Green Bay Packers rookie Datone Jones didn't get caught up in the hype of being a first-round pick and thinks he had a good rookie season -- no matter what the stats say.
Packers defensive end Datone Jones finished with 3.5 sacks, 10 tackles and one fumble recovery in his rookie season.
Andrew Weber / USA TODAY Sports
By Paul Imig
GREEN BAY, Wis. -- Datone Jones isn't lacking in self-confidence. That was apparent already during training camp when the Green Bay Packers' rookie defensive lineman dubbed himself Tornado Jones and Hurricane Jones.
First-round picks carry inflated expectations, though. That's the reality for a player who's selected on the prime-time television event that is the opening night of a three-day NFL Draft weekend spectacle.
That extra pressure was never felt by Jones. He measured himself by different standards and didn't pay attention to the positive or negative comments made by fans or media. Jones wanted to be viewed just like any of the other 10 players that the Packers drafted in 2013.
"When you start believing it and, 'Oh, I'm a first-round pick,' that means you start thinking you're better than people and start looking at guys and think you're better than them just because you got drafted high," Jones told FOXSportsWisconsin.com. "That wasn't me. I don't do all that. I don't really look into all that stuff."
Jones joined Green Bay's defense after playing in a very similar system at UCLA. It's part of what attracted the Packers to Jones and it's why it seemed possible for him to have a big impact as a rookie. With 3.5 sacks, 10 tackles and one fumble recovery, Jones believes he accomplished that.
"I thought I did really good," Jones said. "I was able to really help out a lot on third down. In the pass department, I was second on our defensive line in sacks; and we have a big veteran group. So I thought I played pretty well this year and I got better every week."
Jones' role in the Packers' defense was never as an every-down player, but his snaps really decreased late in the season. Playing more than 33 percent of the snaps in Week 7 and playing nearly half the snaps in Week 8, Jones was down to below 10 percent of the snaps in the final two regular-season games.
There were plenty of lessons learned by Jones during those trying times when he stood on the sideline waiting to get on the field.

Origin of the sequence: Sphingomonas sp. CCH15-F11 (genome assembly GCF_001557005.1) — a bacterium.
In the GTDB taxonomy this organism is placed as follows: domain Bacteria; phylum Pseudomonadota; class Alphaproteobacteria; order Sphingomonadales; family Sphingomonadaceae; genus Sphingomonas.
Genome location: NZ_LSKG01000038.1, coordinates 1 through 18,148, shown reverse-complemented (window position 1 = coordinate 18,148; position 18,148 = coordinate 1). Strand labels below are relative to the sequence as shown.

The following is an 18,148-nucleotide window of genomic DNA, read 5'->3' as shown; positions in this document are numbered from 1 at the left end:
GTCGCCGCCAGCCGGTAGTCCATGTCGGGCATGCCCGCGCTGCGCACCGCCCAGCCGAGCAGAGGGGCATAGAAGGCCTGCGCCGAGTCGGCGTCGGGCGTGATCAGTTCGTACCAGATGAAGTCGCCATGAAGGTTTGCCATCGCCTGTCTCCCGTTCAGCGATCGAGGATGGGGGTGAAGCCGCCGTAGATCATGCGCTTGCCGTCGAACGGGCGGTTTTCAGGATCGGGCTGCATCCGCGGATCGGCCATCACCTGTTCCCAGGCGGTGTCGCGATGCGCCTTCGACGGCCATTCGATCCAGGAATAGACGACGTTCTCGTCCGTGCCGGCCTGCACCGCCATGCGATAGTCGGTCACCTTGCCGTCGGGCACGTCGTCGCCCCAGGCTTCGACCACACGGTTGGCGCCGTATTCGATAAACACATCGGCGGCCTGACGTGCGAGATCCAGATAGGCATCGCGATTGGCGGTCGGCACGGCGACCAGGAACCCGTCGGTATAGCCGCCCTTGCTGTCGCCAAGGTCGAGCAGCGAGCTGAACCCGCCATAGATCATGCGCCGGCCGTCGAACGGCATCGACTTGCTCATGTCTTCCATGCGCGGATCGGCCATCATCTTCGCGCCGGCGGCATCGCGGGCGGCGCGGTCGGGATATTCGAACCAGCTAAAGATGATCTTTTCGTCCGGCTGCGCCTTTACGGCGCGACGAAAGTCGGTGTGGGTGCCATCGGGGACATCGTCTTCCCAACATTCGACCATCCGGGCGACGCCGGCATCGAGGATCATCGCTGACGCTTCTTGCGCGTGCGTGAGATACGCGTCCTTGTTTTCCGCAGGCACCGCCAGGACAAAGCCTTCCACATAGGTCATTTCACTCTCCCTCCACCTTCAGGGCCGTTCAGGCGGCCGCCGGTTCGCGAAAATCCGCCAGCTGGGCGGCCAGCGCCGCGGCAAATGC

"You can't take your foot off the gas; the NFL is a game of effort," Jones said. "There's a lot of guys in college who can play on this level, but it takes special guys to be able to do it. Not everyone can really dial in mentally and go through the long days, go through the long, grueling days here. It's tough.
"At times you want to go home and you can't do it; it's like training camp every day pretty much. You've got to really hone in and make sure that you're getting rest at night and make sure that you're getting better every day so that it won't affect your work.
"As a rookie, you're like, 'Man, I wish I could go home and chill, play video games.' But at the same time you have a job and responsibility that you have committed to to this team to make sure that you're doing the best thing so that you can help this team win the Super Bowl."
Now, Jones plans to apply what he learned as a rookie to a much-improved second NFL season.
"I'm just saying it right now, next year I'll be a whole other player," Jones said. "I won't look the same, my body won't look the same, I'll be bigger, stronger, faster. That mental next step, I'll have it. I'm excited. I know I'm going to have a good year next year. Nothing's going to slow me down."
Jones won't be just a third-down player for long, either. Defensive line coach Mike Trgovac doesn't think that Jones needs to add weight to his 6-foot-4, 285-pound frame in order to expand his role. Defensive coordinator Dom Capers agrees and sees a bright future for Jones in his 3-4 defense.
"I think moving forward with the offseason and all that, he has the ability to be a three-down player," Capers said. "The offseason, the OTAs, the training camp will be very valuable to him to get a chance to show what he can do on all three downs."
Throughout the first few days of training camp in 2013, Jones was explosive and a must-watch player in practice. An ankle injury, however, dramatically halted his progress and ultimately kept him from being a bigger part of Green Bay's defense.
"He probably sprained his ankle at the very worst time for him, because he ended up missing some valuable time early," Capers said. "He was obviously anxious to get back, and you could see him hobbling around trying to play. It's hard to play that position on one leg."
Jones wouldn't use that as an excuse. But looking ahead, Jones feels he'll be ready to live up to his billing as a player worthy of a first-round pick, even if he does try to ignore that title as part of the expectations surrounding him.
"I've got an offseason to really come back and really sit back and chill and not do too much and get my mind right so I can come back stronger and a whole other player," Jones said. "I know I will be."